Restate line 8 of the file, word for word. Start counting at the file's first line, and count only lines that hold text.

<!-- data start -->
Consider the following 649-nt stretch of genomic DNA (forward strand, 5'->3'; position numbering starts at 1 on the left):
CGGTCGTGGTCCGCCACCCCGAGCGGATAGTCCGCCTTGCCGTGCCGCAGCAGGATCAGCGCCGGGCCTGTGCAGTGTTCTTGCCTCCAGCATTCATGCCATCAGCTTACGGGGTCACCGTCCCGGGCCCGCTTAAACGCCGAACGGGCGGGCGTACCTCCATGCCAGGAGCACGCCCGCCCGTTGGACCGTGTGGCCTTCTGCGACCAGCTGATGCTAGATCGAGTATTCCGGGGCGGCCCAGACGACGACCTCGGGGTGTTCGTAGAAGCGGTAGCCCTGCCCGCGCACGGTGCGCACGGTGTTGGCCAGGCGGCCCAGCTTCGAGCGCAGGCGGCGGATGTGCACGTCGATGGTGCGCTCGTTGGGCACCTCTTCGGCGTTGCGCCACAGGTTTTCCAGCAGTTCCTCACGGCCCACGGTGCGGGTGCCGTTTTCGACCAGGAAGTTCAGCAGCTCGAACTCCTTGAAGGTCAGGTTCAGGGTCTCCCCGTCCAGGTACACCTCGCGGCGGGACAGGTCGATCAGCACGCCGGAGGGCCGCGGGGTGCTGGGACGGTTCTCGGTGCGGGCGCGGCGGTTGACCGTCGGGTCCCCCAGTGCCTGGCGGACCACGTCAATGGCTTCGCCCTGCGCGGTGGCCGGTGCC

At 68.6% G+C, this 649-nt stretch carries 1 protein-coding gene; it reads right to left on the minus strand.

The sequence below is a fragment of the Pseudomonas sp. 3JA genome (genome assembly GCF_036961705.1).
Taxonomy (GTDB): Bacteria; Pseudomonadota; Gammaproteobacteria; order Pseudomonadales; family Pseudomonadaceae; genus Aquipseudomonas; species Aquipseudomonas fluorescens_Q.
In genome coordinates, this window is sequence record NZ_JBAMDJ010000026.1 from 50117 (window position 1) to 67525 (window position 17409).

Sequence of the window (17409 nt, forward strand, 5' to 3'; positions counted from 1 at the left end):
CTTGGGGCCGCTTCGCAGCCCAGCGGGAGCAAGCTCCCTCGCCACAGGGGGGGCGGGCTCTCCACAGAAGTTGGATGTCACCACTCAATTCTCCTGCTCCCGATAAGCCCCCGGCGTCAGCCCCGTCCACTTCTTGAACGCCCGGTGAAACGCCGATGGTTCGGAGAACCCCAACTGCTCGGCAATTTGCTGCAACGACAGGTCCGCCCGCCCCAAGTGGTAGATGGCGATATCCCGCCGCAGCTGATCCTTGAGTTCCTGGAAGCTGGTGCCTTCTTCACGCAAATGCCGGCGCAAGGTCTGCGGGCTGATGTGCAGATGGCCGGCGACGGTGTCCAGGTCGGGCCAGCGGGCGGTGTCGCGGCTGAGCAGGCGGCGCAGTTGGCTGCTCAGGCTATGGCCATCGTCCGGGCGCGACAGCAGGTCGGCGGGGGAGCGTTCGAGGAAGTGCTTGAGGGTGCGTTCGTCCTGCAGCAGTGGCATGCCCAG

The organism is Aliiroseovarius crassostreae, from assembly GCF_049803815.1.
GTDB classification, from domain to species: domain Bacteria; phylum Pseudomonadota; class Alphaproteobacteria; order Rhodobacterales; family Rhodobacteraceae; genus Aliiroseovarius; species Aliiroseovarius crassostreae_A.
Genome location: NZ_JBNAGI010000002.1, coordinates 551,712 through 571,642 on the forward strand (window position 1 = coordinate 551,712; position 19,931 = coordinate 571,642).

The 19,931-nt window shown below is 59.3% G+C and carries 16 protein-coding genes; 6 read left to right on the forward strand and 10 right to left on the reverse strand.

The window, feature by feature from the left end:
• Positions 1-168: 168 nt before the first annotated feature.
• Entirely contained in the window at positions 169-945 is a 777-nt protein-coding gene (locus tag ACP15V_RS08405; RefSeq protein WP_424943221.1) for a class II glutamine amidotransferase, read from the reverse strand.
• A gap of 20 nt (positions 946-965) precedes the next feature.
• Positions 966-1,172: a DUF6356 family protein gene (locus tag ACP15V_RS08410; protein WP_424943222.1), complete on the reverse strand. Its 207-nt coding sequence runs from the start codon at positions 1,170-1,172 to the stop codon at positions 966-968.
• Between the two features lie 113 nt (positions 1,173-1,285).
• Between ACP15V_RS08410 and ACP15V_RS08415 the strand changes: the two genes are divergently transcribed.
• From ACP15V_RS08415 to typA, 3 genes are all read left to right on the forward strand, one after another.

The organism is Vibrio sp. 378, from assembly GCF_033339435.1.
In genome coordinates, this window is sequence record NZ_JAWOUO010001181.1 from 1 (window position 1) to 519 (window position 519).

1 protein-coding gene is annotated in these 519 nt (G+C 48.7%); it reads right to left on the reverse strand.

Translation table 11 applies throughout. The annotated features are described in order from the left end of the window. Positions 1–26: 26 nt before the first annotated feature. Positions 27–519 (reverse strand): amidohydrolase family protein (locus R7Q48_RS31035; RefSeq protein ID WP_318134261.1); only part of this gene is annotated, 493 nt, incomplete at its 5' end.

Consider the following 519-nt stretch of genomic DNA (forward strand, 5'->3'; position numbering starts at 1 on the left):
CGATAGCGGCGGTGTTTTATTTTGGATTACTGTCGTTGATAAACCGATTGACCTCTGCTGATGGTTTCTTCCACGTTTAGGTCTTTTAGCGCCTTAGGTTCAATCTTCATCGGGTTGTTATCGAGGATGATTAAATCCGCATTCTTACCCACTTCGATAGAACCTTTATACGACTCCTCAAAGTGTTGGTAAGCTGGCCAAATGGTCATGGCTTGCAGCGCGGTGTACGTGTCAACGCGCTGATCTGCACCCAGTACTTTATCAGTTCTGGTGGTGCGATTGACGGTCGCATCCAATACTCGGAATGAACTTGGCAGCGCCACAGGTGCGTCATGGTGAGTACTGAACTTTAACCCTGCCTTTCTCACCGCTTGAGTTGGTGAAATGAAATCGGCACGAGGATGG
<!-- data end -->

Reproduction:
CTTGGGGCCGCTTCGCAGCCCAGCGGGAGCAAGCTCCCTCGCCACAGGGGGGGCGGGCTCTCCACAGAAGTTGGATGTCACCACTCAATTCTCCTGCTCCCGATAAGCCCCCGGCGTCAGCCCCGTCCACTTCTTGAACGCCCGGTGAAACGCCGATGGTTCGGAGAACCCCAACTGCTCGGCAATTTGCTGCAACGACAGGTCCGCCCGCCCCAAGTGGTAGATGGCGATATCCCGCCGCAGCTGATCCTTGAGTTCCTGGAAGCTGGTGCCTTCTTCACGCAAATGCCGGCGCAAGGTCTGCGGGCTGATGTGCAGATGGCCGGCGACGGTGTCCAGGTCGGGCCAGCGGGCGGTGTCGCGGCTGAGCAGGCGGCGCAGTTGGCTGCTCAGGCTATGGCCATCGTCCGGGCGCGACAGCAGGTCGGCGGGGGAGCGTTCGAGGAAGTGCTTGAGGGTGCGTTCGTCCTGCAGCAGTGGCATGCCCAG